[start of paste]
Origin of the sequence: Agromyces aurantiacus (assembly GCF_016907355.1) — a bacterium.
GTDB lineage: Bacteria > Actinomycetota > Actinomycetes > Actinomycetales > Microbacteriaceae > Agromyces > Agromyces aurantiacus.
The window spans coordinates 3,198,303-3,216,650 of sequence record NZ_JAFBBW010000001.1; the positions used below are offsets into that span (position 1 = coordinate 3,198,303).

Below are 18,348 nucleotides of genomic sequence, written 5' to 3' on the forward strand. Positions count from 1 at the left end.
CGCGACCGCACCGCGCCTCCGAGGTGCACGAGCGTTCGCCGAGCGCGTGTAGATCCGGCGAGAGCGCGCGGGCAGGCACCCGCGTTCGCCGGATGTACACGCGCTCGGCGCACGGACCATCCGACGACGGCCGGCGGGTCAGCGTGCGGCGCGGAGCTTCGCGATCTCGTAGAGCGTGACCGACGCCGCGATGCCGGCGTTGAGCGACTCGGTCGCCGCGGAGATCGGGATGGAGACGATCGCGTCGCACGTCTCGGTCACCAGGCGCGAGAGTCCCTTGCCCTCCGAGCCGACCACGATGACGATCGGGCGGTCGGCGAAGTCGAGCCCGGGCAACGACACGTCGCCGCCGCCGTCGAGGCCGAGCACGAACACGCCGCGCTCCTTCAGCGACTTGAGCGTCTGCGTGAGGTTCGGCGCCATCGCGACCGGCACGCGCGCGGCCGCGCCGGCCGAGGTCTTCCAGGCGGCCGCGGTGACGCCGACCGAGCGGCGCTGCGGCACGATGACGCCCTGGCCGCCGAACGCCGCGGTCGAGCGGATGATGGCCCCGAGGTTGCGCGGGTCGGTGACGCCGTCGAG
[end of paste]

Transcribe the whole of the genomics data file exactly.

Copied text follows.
Origin of the sequence: Agromyces aurantiacus (assembly GCF_016907355.1) — a bacterium.
GTDB lineage: Bacteria > Actinomycetota > Actinomycetes > Actinomycetales > Microbacteriaceae > Agromyces > Agromyces aurantiacus.
The window spans coordinates 3,198,303-3,216,650 of sequence record NZ_JAFBBW010000001.1; the positions used below are offsets into that span (position 1 = coordinate 3,198,303).

Below are 18,348 nucleotides of genomic sequence, written 5' to 3' on the forward strand. Positions count from 1 at the left end.
CGCGACCGCACCGCGCCTCCGAGGTGCACGAGCGTTCGCCGAGCGCGTGTAGATCCGGCGAGAGCGCGCGGGCAGGCACCCGCGTTCGCCGGATGTACACGCGCTCGGCGCACGGACCATCCGACGACGGCCGGCGGGTCAGCGTGCGGCGCGGAGCTTCGCGATCTCGTAGAGCGTGACCGACGCCGCGATGCCGGCGTTGAGCGACTCGGTCGCCGCGGAGATCGGGATGGAGACGATCGCGTCGCACGTCTCGGTCACCAGGCGCGAGAGTCCCTTGCCCTCCGAGCCGACCACGATGACGATCGGGCGGTCGGCGAAGTCGAGCCCGGGCAACGACACGTCGCCGCCGCCGTCGAGGCCGAGCACGAACACGCCGCGCTCCTTCAGCGACTTGAGCGTCTGCGTGAGGTTCGGCGCCATCGCGACCGGCACGCGCGCGGCCGCGCCGGCCGAGGTCTTCCAGGCGGCCGCGGTGACGCCGACCGAGCGGCGCTGCGGCACGATGACGCCCTGGCCGCCGAACGCCGCGGTCGAGCGGATGATGGCCCCGAGGTTGCGCGGGTCGGTGACGCCGTCGAG